Wednesday, June 12, 2013

Jews Move ...

I gave a briefing the other day on the Jewish world and how it has changed in the last twenty years.

One of the most interesting aspects of this change has been the dynamic focus of Jewish migration.

Jews are a migratory people. In fact, for the last 150 years or so, you can see a clear trend of Jewish migration, every 20 or 30 years. But what we’ve seen in the last 20 years is a massive exponential growth in global Jewish migration.

So much so, in fact, that Jews are now the most migratory people in the world.
One quarter of Jews in the world today live in a country other than the one in which they were born.

Think about that for a moment and what it represents.
Change, diversity, opportunity. Risks, challenges, new horizons.
All of this is happening right now.

And this means that the vast majority of Jews today live in a very small number of places. Since the early 1990s, one of the most interesting trends of Jewish life has been consolidation.

Most of us live in a very small number of countries. The vast majority of us (some three-quarters) live in just the US and Israel.

And there's a positive side to this contraction, in that Jews have moved and are moving to wealthier, more stable, more accepting societies. They're moving away from dangerous and under-developed places to “better” homes.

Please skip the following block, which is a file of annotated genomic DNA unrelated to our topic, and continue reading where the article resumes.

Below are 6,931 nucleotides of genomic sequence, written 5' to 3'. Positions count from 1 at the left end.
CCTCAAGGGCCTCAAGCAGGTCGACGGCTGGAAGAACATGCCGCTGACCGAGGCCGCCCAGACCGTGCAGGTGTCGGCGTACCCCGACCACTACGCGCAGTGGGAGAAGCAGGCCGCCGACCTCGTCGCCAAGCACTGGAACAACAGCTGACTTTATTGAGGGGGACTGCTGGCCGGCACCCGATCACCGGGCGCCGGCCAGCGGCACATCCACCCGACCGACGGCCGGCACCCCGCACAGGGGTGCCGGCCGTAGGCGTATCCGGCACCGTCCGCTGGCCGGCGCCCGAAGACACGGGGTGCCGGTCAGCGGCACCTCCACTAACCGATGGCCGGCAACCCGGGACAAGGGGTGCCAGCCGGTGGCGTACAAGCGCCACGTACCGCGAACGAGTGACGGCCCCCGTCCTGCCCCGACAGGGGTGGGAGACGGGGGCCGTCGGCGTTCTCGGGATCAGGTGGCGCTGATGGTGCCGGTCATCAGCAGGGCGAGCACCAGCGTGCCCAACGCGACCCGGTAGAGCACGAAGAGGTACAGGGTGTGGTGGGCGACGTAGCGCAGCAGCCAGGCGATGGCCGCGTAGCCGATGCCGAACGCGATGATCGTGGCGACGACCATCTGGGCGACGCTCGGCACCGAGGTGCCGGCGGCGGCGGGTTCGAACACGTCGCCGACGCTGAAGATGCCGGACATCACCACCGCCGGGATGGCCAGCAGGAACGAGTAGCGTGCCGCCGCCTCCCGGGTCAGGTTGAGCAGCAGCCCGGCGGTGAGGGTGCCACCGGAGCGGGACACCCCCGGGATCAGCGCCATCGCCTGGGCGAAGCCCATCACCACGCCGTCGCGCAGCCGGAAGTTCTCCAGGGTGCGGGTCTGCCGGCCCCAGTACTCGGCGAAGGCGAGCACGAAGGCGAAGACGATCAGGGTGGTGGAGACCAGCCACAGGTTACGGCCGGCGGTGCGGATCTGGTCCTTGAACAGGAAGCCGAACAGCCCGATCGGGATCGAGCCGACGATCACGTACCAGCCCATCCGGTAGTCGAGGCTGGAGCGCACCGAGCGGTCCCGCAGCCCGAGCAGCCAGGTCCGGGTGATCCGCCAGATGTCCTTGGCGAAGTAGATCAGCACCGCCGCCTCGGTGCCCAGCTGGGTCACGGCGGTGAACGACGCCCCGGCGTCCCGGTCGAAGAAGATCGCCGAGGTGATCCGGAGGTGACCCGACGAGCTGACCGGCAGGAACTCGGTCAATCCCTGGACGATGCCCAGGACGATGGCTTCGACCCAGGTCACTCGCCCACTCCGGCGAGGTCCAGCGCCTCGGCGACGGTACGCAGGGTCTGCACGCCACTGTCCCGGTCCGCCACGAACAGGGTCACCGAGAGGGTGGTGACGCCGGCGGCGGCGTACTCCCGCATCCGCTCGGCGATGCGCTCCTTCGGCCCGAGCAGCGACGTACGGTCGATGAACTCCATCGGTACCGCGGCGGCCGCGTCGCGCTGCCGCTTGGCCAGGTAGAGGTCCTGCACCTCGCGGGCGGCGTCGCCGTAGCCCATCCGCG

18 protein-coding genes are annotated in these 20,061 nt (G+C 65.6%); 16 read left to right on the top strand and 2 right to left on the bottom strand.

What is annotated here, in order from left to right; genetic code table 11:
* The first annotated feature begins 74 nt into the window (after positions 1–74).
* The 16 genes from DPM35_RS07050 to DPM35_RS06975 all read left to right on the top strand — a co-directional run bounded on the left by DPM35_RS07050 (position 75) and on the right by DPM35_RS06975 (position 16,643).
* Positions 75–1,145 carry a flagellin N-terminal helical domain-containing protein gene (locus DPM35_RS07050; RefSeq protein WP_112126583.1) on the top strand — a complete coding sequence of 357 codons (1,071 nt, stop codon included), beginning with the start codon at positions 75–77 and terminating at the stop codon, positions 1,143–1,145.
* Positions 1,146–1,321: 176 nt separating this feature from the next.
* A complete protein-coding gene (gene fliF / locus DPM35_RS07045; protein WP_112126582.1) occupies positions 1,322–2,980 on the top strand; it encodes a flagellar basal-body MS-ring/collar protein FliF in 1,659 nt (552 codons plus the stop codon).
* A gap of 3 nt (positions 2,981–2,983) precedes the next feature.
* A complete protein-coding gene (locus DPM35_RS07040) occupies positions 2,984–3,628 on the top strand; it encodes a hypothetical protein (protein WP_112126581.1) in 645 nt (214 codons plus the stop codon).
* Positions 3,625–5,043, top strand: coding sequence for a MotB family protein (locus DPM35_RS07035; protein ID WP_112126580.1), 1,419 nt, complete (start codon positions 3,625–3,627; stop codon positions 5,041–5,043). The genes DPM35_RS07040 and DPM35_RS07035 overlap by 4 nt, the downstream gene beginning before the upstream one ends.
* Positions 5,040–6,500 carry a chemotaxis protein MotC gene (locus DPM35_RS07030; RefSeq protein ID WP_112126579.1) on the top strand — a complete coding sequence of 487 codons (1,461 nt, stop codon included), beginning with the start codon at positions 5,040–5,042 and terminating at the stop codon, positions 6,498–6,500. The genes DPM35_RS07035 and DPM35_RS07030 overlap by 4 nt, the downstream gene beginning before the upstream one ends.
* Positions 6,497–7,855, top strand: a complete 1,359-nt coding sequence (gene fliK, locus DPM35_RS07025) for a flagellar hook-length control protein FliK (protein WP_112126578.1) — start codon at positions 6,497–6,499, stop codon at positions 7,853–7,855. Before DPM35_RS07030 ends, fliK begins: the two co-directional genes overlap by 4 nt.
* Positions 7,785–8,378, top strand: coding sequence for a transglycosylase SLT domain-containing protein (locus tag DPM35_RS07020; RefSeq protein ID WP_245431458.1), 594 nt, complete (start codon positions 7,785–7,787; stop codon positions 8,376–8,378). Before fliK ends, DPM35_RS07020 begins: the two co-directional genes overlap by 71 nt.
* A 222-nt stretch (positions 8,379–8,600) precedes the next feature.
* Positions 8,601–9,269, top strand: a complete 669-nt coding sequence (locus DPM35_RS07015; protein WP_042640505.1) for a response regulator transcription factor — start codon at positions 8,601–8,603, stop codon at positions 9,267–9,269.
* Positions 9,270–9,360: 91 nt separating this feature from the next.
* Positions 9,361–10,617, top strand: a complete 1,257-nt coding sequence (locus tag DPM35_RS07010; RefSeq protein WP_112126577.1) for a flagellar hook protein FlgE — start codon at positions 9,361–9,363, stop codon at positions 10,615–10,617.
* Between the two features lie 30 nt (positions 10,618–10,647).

There's also a negative side, because we’re going to lose a lot of history and culture.

But what really fascinates me is that when we talk about consolidation, we’re looking not only at what's happening between countries but also inside them.
Urbanization is a critical component of this contraction, of this consolidation.
We’re becoming an increasingly urbanized people. 80% of the world’s Jews live in only 24 cities. That’s the twenty-first century Jewish migration. And 52% of us live in only five cities … Jerusalem, Tel Aviv, Haifa, New York and Los Angeles.

By the way, the equivalent percentage for the world’s population as a whole is something like 50%. In other words, whereas something like 90% of Jews live in cities of a million people or more, only 50% of the world’s population live in big cities.

And as we move to the big cities, to the stable countries, the nature of Jewish life is going to change dramatically …

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